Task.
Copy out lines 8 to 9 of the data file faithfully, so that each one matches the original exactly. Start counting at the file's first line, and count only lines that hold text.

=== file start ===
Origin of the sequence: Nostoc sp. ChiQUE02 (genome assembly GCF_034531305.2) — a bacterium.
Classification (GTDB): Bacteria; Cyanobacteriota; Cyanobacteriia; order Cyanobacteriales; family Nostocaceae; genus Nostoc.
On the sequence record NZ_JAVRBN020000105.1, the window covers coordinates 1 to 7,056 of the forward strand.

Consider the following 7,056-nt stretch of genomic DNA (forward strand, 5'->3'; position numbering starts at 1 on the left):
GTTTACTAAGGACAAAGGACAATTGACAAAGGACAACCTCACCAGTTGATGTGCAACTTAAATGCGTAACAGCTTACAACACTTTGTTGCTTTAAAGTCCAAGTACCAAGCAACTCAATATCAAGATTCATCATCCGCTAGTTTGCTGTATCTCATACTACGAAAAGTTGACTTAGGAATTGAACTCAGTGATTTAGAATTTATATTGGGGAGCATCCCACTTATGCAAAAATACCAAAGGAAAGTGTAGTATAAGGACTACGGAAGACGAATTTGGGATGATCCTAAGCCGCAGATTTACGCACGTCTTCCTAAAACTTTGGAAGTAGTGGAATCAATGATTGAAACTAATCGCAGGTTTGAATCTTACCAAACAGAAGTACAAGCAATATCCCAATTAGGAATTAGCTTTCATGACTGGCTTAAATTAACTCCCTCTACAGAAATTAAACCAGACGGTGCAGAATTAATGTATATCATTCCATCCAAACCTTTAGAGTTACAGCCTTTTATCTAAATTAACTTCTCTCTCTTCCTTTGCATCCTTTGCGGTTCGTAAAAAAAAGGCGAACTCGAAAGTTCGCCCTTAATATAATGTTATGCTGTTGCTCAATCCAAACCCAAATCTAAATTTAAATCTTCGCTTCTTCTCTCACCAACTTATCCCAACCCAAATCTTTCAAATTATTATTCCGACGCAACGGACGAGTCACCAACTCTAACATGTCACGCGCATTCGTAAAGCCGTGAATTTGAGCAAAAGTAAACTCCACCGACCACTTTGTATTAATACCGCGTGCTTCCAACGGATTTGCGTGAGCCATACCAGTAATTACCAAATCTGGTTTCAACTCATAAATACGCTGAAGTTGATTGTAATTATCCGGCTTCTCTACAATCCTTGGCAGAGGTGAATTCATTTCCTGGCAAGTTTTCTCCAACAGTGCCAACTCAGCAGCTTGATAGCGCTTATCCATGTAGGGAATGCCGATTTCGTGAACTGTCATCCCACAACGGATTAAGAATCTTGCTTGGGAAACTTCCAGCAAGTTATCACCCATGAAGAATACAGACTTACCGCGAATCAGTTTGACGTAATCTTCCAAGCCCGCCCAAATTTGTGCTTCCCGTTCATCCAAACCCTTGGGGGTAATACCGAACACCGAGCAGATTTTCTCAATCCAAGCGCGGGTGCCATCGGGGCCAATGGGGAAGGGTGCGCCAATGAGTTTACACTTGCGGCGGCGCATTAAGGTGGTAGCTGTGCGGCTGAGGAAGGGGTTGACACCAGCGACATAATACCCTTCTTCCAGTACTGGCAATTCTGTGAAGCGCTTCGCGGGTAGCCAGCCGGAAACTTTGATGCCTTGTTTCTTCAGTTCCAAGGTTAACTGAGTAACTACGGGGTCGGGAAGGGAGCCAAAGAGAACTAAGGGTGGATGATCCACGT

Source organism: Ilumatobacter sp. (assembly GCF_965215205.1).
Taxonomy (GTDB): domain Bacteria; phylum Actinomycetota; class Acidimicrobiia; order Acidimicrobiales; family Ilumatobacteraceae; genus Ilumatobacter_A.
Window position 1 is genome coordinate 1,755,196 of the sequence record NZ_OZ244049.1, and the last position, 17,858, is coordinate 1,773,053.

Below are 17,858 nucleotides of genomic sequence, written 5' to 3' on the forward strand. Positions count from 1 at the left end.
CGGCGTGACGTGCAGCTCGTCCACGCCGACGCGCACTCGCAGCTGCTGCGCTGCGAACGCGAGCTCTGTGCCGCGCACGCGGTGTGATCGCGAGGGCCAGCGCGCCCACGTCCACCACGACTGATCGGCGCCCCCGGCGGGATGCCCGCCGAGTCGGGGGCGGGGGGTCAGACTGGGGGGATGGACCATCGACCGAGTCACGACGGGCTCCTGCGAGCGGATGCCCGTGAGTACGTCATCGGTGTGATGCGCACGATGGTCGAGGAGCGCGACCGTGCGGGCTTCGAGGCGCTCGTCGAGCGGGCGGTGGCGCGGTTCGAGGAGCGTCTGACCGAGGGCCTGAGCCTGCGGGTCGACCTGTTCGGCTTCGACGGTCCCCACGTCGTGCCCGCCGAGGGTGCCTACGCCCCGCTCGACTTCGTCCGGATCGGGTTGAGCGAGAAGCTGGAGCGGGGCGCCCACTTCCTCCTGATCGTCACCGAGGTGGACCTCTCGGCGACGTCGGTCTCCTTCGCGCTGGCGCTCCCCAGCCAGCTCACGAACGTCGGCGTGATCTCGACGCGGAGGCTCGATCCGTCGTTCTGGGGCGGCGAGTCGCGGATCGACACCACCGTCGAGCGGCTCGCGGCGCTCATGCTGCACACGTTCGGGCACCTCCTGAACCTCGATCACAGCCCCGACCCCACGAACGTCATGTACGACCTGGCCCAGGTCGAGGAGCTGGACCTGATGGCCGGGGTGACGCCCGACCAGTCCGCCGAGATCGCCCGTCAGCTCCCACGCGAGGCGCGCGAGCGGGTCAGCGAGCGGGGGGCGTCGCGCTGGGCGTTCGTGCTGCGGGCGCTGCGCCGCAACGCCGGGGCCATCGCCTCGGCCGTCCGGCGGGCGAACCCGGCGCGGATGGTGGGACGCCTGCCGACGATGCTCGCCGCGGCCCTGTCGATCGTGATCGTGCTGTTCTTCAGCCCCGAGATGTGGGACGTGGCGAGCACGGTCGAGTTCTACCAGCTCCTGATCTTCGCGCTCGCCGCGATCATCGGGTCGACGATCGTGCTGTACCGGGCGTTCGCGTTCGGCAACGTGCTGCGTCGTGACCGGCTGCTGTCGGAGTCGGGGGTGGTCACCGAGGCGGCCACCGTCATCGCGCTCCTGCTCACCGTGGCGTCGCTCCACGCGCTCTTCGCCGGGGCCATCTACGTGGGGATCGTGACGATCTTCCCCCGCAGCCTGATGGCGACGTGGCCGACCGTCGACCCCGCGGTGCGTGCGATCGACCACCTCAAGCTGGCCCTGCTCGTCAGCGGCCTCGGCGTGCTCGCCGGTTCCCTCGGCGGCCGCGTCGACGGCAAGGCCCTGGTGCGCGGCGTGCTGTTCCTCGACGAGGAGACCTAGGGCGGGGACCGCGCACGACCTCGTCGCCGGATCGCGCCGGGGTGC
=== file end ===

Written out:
Window position 1 is genome coordinate 1,755,196 of the sequence record NZ_OZ244049.1, and the last position, 17,858, is coordinate 1,773,053.

Below are 17,858 nucleotides of genomic sequence, written 5' to 3' on the forward strand. Positions count from 1 at the left end.